A memory from M1:
It’s here, it’s finally time, my unofficial induction, my right of passage in medical school: gross anatomy. Yes! I’m excited! Am I excited? No, I don’t think I am. I think I’m nervous. Not just nervous, worried, plum terrified. Have I mentioned I have a deep-seated fear of corpses, a full-fledged necrophobia, originating from seeing my grandfather in his open casket when I was 13. I almost fainted then; my cousin had to escort me to my seat. So that’s it then, I’m going to faint, yup, I’m going to faint in front of all these people I’ve known for only a month.
I’m in the cadaver lab, how did I get here? This is all happening so fast. It’s really cold in here, and what’s that smell? I’ll just stand against this wall and no one will notice the blood rushing out of my face and my knees buckling. Do you realize you’re standing in a room with over 30 corpses!? Oh no, they’re pulling down the cold, metal doors that encapsulate each body. They’re covered in white sheets, whose idea was this? I’m standing in a room with over 30 ghosts! Pull yourself together man! You can do this, you have to do this. But you don’t have to help dissect today, you don’t have to touch anything today, or tomorrow, or the next day, that’s okay.
You’re almost done now, you made it. You soldiered through the weeks of the sights, the smells, the sounds, the juices that are gross anatomy. You even came in after hours and dissected the foot a little bit. Then you found some courage the day your team was down to just three members and you were forced to get your hands dirty for the sake of time management. I’m a big girl now! I lived courageously through all the horrid things they make you do in this lab. I was there and kept my breakfast down when they pulled out the spine, broke the ribs, halved the pelvis to flat out remove a lower limb, and removed the top half of the skull to pull out the brain. There was even a moment when I was awed and not thoroughly disgusted at my cadaver. His intestines were so brightly colored and beautiful we respectfully dubbed him the Netter body as it reminded us of the gorgeous, albeit inhumanly perfect, anatomical drawings of the infamous Dr. Frank Netter.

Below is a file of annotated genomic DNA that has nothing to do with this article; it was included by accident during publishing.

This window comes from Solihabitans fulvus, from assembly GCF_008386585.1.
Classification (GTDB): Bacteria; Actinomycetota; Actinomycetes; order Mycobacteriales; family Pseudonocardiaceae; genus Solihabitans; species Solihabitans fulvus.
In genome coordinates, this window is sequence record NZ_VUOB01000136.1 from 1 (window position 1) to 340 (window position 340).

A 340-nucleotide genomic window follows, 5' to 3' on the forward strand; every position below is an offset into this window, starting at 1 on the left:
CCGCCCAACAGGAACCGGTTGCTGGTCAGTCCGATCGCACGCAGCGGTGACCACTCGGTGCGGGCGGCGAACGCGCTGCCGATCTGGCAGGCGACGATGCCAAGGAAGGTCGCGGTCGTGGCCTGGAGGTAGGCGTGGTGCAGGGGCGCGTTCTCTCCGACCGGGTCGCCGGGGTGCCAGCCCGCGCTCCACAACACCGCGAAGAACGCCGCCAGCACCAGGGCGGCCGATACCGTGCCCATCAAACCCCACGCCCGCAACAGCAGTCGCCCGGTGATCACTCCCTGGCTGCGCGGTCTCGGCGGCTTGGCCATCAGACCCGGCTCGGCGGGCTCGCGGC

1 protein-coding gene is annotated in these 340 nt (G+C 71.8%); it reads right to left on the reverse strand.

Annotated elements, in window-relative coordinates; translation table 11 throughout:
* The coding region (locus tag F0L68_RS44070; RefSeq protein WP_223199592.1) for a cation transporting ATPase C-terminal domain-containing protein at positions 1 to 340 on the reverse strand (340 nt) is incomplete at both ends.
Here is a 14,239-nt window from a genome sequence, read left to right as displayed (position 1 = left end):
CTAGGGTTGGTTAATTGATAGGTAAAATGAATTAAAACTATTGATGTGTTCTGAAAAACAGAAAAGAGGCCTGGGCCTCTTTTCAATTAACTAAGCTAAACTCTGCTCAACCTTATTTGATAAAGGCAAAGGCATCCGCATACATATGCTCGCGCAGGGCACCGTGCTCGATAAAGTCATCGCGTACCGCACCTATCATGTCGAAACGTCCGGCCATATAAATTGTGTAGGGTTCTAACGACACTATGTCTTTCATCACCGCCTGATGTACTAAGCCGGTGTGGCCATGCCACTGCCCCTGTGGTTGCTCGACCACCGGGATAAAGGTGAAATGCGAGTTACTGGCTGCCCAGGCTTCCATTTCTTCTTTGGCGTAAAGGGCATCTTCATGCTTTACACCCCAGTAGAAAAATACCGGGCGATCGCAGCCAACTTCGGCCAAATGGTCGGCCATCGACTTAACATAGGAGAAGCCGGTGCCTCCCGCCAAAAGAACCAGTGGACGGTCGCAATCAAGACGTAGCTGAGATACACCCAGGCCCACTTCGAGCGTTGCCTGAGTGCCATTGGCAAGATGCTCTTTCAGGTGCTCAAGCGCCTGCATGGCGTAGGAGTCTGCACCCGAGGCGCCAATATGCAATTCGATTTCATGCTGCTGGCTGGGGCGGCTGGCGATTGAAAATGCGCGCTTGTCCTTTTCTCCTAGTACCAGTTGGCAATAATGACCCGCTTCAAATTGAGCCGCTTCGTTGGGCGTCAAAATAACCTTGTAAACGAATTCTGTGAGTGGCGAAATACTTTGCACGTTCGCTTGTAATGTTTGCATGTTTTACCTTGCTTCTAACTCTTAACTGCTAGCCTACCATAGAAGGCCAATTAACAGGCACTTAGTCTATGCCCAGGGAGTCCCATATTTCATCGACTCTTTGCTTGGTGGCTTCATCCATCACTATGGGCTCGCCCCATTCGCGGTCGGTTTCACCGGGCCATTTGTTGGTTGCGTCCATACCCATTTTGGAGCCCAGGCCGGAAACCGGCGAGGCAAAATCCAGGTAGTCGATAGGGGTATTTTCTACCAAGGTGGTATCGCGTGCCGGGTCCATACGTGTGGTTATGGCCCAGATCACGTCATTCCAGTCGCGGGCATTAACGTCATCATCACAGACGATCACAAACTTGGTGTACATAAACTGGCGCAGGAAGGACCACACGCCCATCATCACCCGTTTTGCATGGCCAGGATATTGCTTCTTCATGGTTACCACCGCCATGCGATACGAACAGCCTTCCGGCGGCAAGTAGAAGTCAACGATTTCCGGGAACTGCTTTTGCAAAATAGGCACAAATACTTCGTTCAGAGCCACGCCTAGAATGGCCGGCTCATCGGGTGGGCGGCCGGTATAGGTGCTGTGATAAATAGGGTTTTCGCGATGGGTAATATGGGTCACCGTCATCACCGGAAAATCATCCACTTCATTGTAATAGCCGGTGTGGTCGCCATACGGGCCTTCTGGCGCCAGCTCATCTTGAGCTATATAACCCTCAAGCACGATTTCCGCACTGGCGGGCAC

Today, I’m happy, today I’m helping to dissect and one of my favorite instructors is coming over. This instructor always leaves us with some ancient Chinese or Native American proverb. He’s gesturing wildly as he lays his wisdom before us and knocks the dissecting table. The damp rags wrapped around our cadaver’s head come loose and in slow, horribly slow motion the skull cap falls to the floor. I watch with wide, wild eyes as the inevitable occurs. The brain tumbles free from the poorly reconstructed chamber of the elevated head, hits the table, bounces morbidly into the air and free falls to the floor. It hits with a squishy thud and, as if to purposely prolong this horrid trauma, bounces air born once more to hit the floor with another, more terrible, squishier thud. It lolls around for what seems minutes and finally comes to a stop. There’s a pause. “I need a breather!” I announce to my team and hurriedly, clumsily pull the dissecting scissors from my fingers, thrust them at the dissecting table, and as quickly as possible fast walk to the hallway.
Okay, you’re okay, just walk around, walk it off, walk it off. Get a sip of water, that’s good, that helps, walk it off, walk it off. Woman, are those tears in your eyes? Are you crying? There’s no crying in baseball! Sit down, get back up again, walk it off. You’re fine. You’re okay. Let me tell you something. The world ain’t always sunshine and rainbows. It’s a very mean and nasty place and it will beat you to your knees and keep you there permanently if you let it. You, me, or nobody is gonna hit as hard as life. But it ain’t how hard you hit; it’s about how hard you can get hit, and keep moving forward. How much you can take, and keep moving forward. That’s how winning is done. Thanks Rocky.